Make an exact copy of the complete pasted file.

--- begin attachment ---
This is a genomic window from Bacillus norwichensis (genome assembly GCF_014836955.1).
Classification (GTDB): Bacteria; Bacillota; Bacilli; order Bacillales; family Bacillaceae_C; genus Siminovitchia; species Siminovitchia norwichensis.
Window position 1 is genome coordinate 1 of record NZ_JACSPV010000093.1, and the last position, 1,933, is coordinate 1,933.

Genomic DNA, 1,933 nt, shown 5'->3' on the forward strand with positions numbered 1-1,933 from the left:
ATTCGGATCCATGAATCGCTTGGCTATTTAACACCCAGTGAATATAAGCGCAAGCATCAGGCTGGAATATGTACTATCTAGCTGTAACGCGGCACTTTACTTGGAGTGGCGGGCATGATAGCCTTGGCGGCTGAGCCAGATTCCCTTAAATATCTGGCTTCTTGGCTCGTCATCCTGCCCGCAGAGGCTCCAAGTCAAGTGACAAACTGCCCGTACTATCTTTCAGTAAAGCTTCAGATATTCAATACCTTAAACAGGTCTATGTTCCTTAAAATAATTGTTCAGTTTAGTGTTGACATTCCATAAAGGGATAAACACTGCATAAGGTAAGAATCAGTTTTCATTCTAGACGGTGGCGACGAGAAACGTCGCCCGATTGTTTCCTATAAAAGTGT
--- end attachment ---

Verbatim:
This is a genomic window from Bacillus norwichensis (genome assembly GCF_014836955.1).
Classification (GTDB): Bacteria; Bacillota; Bacilli; order Bacillales; family Bacillaceae_C; genus Siminovitchia; species Siminovitchia norwichensis.
Window position 1 is genome coordinate 1 of record NZ_JACSPV010000093.1, and the last position, 1,933, is coordinate 1,933.

Genomic DNA, 1,933 nt, shown 5'->3' on the forward strand with positions numbered 1-1,933 from the left:
ATTCGGATCCATGAATCGCTTGGCTATTTAACACCCAGTGAATATAAGCGCAAGCATCAGGCTGGAATATGTACTATCTAGCTGTAACGCGGCACTTTACTTGGAGTGGCGGGCATGATAGCCTTGGCGGCTGAGCCAGATTCCCTTAAATATCTGGCTTCTTGGCTCGTCATCCTGCCCGCAGAGGCTCCAAGTCAAGTGACAAACTGCCCGTACTATCTTTCAGTAAAGCTTCAGATATTCAATACCTTAAACAGGTCTATGTTCCTTAAAATAATTGTTCAGTTTAGTGTTGACATTCCATAAAGGGATAAACACTGCATAAGGTAAGAATCAGTTTTCATTCTAGACGGTGGCGACGAGAAACGTCGCCCGATTGTTTCCTATAAAAGTGT